Whereas the NCC has identified the needs test as having an anticompetitive impact, the New South Wales Government believes that the unregulated proliferation of liquor outlets would have an unacceptable impact on the community. The Carr Government's strongly held view is that a robust liquor regulatory regime must remain in place given the substantial harm associated with alcohol abuse in the community. The continued regulation of liquor is consistent with the clear message of the Alcohol Summit. The NCC recommendations that New South Wales be penalised by a permanent reduction in NCC payments is unwarranted and unfair. When I was speaking to some of my colleagues today, they mentioned the concerns of their local bottle shop owners. In particular, the honourable member for Illawarra and the honourable member for Wollongong said they had received representations, as I have, from local liquor outlets.
At a time when taxidrivers are struggling to earn a living wage, the NCC believes that the New South Wales Government is deliberately withholding new licences and wants to flood the market with them. Nothing could be further from the truth. Contrary to this view, the Passenger Transport Act 1990 does not impose a quantitative restriction on the supply of taxi and hire car licences. Permanent taxi and hire car licences can be acquired from either the existing bundle of plates or from the Ministry of Transport at the prevailing market price. As there is no quantitative restriction on the supply of plates into the market, the strategy adopted by the Government to increase the number of plates in circulation was to offer short-term six-year plates at more attractive rates.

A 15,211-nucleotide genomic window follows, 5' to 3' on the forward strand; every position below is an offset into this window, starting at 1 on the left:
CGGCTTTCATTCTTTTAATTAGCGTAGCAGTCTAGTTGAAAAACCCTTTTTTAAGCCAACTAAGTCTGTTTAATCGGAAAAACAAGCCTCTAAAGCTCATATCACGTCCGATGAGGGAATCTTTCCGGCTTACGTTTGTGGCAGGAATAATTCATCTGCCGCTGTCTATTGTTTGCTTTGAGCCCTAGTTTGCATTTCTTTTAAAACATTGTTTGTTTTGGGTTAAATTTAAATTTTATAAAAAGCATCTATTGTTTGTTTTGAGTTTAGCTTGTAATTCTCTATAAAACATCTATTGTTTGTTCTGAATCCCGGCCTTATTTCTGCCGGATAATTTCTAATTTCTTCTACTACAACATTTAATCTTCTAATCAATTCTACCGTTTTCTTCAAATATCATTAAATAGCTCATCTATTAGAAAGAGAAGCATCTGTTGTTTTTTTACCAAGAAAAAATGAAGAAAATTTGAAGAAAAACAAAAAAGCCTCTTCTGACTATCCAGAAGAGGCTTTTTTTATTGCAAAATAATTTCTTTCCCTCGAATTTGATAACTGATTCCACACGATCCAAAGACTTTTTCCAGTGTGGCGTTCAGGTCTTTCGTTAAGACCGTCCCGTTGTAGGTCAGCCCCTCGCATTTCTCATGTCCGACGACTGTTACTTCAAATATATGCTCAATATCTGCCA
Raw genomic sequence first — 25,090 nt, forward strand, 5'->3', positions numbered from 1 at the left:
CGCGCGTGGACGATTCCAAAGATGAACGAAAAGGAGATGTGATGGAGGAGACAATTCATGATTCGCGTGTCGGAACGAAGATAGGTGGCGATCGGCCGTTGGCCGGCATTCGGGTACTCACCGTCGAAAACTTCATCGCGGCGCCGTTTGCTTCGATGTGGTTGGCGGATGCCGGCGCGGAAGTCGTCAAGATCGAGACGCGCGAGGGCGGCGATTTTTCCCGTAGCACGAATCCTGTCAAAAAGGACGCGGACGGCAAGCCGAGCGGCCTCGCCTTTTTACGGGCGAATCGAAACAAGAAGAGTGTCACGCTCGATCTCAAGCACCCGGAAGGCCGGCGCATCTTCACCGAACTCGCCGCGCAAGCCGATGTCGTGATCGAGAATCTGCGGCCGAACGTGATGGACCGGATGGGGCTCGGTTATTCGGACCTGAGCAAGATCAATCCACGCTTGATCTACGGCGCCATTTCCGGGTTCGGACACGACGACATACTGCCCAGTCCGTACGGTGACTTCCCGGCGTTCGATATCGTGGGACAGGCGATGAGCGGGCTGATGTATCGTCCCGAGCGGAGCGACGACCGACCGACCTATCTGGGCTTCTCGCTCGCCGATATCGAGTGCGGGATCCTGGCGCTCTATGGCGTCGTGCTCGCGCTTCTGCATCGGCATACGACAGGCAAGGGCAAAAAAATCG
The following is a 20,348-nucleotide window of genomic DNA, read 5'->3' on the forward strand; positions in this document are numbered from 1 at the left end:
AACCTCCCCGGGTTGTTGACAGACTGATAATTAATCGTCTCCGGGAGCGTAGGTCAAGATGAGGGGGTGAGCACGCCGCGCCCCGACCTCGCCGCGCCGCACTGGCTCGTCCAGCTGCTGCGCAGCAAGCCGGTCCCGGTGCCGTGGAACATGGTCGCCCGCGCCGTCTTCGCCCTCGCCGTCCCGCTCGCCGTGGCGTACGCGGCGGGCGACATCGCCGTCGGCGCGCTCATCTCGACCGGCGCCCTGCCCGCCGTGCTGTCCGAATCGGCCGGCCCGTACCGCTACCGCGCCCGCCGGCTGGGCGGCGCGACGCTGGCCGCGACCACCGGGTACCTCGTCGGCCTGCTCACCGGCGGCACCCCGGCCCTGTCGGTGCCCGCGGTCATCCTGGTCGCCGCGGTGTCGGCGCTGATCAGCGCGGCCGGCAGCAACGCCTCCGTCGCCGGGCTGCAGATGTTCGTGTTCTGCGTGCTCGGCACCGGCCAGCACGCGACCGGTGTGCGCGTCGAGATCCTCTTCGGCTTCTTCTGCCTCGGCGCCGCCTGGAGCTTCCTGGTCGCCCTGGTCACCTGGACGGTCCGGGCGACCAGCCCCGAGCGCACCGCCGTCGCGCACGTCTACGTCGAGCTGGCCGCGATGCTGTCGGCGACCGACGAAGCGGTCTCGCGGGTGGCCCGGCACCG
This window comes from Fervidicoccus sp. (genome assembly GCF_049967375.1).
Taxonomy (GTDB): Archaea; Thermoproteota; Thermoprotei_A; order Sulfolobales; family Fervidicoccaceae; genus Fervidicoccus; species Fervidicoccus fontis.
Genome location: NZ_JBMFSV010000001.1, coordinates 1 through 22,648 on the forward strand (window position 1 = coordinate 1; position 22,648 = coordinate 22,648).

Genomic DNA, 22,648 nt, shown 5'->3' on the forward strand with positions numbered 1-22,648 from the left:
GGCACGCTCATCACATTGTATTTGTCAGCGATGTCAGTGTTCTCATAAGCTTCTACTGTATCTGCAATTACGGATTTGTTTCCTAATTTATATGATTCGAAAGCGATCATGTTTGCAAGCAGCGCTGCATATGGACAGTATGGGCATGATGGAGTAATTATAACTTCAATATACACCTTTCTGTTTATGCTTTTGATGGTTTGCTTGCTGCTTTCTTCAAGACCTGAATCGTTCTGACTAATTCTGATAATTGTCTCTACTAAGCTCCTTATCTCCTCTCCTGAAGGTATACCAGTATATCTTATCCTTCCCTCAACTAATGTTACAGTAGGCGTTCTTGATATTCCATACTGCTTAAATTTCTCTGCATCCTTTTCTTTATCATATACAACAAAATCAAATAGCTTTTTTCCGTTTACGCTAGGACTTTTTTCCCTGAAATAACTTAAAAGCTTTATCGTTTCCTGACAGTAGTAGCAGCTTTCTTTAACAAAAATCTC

Even at these lower rates there was a limited demand for plates. This would seem to suggest that the price of plates is not the only or even the key factor limiting market entry. The NCC simply does not understand the Sydney taxi market. People are not buying the licences because we have already got more taxi licences per head of population than Melbourne or Brisbane. New South Wales does not consider that any penalty is warranted. There are no quantitative restrictions, as asserted by the NCC.